State legislators in Hawaii have introduced bills to create the state equivalent of the Federal Communications Commission, a move technology experts say will further burden the broadband industry in a high-cost state.
Hawaii Gov. Linda Lingle (R) announced her support for HB 984, HB 1077, and SB 895, bills that would transfer the duties of regulating the telecommunications industry from the state Public Utilities Commission to a new Hawaii Communications Commission (HCC).
The bills, introduced earlier this year, are the brainchild of the Hawaii Broadband Task Force, which recommended “an aggressive and forward-looking vision that positions the state for global competitiveness.” That would be accomplished, according to the task force, by creating an HCC that would oversee Internet providers and encourage them to speed up their connections.
The plan doesn’t outline how the agency will spur Internet companies to offer high-speed broadband service, but the task force wants it to be universal throughout Hawaii by 2012 “at speeds and prices comparable to average speeds and prices in the top three performing countries in the world.”
The HCC, through its regulatory power, would work to increase broadband availability at “affordable cost” to low-income and disadvantaged groups. The agency also would “increase sharing of the infrastructure” to deploy broadband; increase “flexible, timely, and responsible access” to public rights-of-way; and allow “a more streamlined permit approval process” that reduces the time and cost of infrastructure deployment.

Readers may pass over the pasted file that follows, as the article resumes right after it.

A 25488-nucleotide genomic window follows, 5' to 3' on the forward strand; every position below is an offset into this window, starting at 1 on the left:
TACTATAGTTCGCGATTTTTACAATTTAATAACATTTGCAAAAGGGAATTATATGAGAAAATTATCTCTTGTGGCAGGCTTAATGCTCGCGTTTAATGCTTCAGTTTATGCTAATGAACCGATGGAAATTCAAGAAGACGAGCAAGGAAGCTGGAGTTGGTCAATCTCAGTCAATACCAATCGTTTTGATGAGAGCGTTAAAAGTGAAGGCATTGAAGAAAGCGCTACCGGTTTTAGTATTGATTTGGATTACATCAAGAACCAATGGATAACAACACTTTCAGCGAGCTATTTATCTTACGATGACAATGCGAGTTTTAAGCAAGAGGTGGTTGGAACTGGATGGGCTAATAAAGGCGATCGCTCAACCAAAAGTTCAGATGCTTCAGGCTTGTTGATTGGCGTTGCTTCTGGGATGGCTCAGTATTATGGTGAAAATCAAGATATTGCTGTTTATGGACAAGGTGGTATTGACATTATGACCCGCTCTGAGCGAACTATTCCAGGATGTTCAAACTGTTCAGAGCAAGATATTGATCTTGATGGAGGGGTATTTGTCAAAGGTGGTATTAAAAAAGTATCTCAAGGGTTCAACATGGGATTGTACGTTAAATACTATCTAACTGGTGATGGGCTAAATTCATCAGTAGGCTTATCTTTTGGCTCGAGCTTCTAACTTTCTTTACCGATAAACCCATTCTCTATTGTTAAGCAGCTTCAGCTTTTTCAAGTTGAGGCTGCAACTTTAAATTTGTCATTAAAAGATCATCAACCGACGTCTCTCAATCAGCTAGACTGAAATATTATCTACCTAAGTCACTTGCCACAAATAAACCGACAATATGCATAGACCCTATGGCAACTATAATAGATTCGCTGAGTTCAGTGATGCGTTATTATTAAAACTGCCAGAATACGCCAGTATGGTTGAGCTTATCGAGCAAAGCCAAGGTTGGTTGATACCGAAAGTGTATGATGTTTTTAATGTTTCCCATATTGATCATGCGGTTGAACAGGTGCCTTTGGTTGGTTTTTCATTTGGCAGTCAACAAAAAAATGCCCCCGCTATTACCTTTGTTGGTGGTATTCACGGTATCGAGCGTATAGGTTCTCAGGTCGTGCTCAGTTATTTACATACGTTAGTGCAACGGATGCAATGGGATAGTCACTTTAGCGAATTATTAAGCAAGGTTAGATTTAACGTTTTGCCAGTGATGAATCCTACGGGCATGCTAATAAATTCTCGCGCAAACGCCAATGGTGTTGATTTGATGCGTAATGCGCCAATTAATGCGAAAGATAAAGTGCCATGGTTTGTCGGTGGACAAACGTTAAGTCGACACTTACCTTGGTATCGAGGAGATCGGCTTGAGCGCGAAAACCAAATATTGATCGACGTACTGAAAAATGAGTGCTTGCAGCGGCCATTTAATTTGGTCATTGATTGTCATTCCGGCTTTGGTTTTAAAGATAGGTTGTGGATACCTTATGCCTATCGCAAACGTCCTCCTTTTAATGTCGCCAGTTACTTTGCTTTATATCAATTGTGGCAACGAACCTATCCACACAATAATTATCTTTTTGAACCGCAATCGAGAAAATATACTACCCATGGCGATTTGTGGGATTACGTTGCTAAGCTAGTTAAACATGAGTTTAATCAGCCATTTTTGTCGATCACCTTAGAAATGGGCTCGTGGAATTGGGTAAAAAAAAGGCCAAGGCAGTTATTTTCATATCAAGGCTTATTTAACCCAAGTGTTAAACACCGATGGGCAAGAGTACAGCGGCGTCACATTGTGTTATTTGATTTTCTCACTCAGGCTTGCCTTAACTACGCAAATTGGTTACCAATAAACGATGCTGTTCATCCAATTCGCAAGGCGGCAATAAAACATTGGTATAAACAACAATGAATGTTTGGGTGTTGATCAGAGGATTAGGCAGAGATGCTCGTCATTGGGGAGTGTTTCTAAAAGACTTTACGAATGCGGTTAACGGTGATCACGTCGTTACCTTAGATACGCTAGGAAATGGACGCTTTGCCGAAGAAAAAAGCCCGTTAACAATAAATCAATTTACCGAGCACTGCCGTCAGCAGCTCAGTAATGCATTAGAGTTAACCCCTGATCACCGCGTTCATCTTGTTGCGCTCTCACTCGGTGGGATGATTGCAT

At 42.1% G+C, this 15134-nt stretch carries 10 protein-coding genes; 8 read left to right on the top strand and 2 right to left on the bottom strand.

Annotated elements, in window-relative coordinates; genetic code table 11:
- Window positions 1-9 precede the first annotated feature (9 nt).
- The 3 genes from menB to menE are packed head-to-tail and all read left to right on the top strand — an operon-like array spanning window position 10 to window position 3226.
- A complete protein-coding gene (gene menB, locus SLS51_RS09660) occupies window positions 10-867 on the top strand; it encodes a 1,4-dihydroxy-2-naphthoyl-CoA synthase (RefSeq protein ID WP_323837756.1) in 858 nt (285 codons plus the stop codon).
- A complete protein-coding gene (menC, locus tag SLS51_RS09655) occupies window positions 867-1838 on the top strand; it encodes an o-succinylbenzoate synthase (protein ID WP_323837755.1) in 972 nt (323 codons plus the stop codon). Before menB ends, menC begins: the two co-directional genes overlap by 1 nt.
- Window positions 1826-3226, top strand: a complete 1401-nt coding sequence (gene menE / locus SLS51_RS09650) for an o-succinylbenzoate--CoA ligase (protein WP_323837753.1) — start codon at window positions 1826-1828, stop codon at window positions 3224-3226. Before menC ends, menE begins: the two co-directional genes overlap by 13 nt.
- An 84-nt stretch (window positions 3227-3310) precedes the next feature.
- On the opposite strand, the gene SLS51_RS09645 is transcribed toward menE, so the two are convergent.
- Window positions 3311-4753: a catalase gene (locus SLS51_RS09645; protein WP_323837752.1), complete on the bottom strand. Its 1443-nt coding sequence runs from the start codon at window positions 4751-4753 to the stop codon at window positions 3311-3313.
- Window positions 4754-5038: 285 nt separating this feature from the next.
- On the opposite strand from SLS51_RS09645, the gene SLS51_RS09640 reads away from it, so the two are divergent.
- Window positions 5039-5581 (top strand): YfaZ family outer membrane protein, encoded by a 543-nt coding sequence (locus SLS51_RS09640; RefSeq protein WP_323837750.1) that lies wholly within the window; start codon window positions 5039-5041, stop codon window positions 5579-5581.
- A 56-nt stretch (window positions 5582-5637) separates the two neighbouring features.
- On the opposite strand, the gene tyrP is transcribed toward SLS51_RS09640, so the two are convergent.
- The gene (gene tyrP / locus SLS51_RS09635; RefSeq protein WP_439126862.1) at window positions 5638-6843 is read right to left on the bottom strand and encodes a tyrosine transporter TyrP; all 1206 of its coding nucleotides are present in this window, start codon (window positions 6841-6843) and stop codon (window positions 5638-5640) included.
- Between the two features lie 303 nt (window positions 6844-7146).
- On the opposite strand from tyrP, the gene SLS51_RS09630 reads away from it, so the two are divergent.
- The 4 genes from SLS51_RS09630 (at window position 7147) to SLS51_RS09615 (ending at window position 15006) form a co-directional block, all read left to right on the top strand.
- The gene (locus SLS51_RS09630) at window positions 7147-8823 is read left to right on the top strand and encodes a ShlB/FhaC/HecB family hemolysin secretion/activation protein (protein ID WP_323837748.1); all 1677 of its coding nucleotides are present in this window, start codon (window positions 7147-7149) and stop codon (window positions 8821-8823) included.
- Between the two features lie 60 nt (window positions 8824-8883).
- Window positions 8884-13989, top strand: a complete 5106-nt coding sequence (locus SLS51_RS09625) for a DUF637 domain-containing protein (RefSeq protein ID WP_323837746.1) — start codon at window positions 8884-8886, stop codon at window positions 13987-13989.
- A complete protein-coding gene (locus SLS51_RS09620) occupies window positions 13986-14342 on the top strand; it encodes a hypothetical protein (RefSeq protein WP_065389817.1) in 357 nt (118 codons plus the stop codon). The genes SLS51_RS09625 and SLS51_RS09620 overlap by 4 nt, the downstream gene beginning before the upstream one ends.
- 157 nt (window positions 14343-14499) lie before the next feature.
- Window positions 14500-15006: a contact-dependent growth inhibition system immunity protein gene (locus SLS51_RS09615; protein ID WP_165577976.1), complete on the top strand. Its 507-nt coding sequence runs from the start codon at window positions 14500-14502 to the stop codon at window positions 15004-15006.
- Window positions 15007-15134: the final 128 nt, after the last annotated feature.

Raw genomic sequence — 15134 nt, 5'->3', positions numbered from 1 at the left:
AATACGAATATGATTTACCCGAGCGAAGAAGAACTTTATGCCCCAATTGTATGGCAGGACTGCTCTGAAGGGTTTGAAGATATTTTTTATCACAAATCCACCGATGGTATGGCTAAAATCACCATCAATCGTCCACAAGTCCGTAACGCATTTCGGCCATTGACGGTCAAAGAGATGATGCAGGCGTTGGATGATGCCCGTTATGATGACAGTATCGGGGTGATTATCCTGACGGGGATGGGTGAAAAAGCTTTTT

Vince Vasquez, a senior policy analyst at the San Diego Institute, said a communications commission is a “worrisome concept.”
“The notion that you need new bureaucracy to catalyze private investment is laughable,” Vasquez said. “Too often what is holding back broadband deployment is government regulations.”
Vasquez said the “build it and they will come” mentality has consistently failed to work for broadband service providers. He noted companies cannot justify spending millions upgrading and marketing infrastructure until consumer demand materializes.
Harming the Consumer
Steven Titch, a public policy analyst for the Los Angeles-based Reason Foundation, said the Hawaii government does not seem to realize the costs accompanying the mandate.
“Demanding that all Internet service providers deliver a certain level of bandwidth immediately ends any tradeoff in speed for economy,” Titch said. “Hence, it undermines its own objective of universal, affordable service. Whenever you set requirement levels, you limit consumer choice, and that hurts everyone.”
Elisha Maldonado ([email protected]) writes from California.